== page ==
One case cited in the KPMG report is the 24 billion payment made by the government into the bank account of the police pension office on July 19, 2010. Few days after the release of the funds the entire N24 billion was moved into a fixed deposit account.

The KPMG report added, our analysis of the available bank statements reflected that there had been several instances of movement of part and all of the N24 billion harmonization fund, from one PPO bank account to another, during the tenures of Kigo and Wada, as directors of PPO as well as during the tenure of Maina at PPO

Fears about military pensions
At the height of the campaign by the military for the exemption of the armed forces from the CPS in 2010, there were fears that the scheme will be hijacked by the top military personnel in the long run. With the unfolding drama following the PPO probe, the fears are beginning to resurface once again.

Mr. Gbadebo Olatokunbo, an economic expert noted that the generals are comfortable being exempted from the CPS but the junior officers are not happy with the arrangement.

According to him, before the Pension Reform Act came into effect in 2004, pension administration was a major headache for government. But under the management of PenCom, pension is wearing a new look.

He said 'Eight years is not too long a time for all to forget that in the 'old regime' of military pension, some pensioners who found themselves on queues  died under the scorching sun, cold rain and even under the bridges that turned into homes for some while trying to get their retirement benefits.'

Olatokunbo therefore stressed that government must put all structures in place to ensure that the ugly development being witnessed in the PPO does not crop up in the military pension scheme.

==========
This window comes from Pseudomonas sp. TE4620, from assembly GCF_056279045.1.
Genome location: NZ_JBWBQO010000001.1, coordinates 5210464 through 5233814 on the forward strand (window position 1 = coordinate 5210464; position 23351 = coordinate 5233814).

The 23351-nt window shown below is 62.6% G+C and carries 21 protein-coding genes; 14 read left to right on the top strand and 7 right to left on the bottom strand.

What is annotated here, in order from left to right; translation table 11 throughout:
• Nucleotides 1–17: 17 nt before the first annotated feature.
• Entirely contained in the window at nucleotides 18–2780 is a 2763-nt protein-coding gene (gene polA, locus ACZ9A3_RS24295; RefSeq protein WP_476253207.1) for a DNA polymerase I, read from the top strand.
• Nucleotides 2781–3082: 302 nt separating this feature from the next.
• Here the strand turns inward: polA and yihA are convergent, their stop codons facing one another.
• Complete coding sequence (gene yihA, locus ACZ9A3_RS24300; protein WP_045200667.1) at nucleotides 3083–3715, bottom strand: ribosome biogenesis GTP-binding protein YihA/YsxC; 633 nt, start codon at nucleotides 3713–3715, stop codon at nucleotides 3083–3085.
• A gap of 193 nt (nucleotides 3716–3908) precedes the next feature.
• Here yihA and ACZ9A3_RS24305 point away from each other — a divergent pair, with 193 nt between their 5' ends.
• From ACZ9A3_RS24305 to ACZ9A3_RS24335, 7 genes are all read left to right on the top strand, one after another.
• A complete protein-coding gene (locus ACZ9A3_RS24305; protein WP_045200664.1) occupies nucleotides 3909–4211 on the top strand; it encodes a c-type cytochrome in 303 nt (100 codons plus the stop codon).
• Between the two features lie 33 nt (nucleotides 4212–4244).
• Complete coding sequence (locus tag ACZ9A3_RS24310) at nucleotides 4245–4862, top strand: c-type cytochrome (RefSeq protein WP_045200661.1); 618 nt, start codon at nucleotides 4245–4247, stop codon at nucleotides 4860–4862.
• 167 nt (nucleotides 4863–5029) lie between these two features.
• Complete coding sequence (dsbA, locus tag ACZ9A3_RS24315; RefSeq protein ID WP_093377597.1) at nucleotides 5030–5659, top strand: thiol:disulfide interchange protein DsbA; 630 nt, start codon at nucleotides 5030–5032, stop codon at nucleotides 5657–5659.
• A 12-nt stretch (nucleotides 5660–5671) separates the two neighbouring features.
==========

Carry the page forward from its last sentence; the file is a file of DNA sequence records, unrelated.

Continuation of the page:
Mr. Musa Ibrahim, an officer at PenCom noted that the Military Pension Board fought to be exempted from the CPS after its pension was effectively managed by PenCom. As such, the Board must toe the line of PenCom in the management and administration of its pension scheme.

For Mr. Mohammed Ahmad, Director General of PenCom, since the government deemed it necessary to reverse its policy on pension to exempt the military from the CPS, it will not be in the interest of low ranking military officers and the generality of Nigerians if the scheme is muddled with frivolities or allowed to fail.

Commissioner, Technical of PenCom Ms. Eyamba Henshaw charged Nigerians to go back into history and recall when military men were dyeing on the queues under the rain and sun just to collect their pension benefits, arguing that a lot of people died without getting any retirement benefit because of the inefficiency of the military then to handle the pension effectively.

According to her 'Nigerians easily forget the past when the future has become nice. In the past retired soldiers that have honourable served this country were sleeping and falling on queues to get pension benefits because the custodian of their benefits did not manage the funds very well.'

She therefore called on the federal government to take all necessary steps to safeguard the current pension scheme of the armed forces.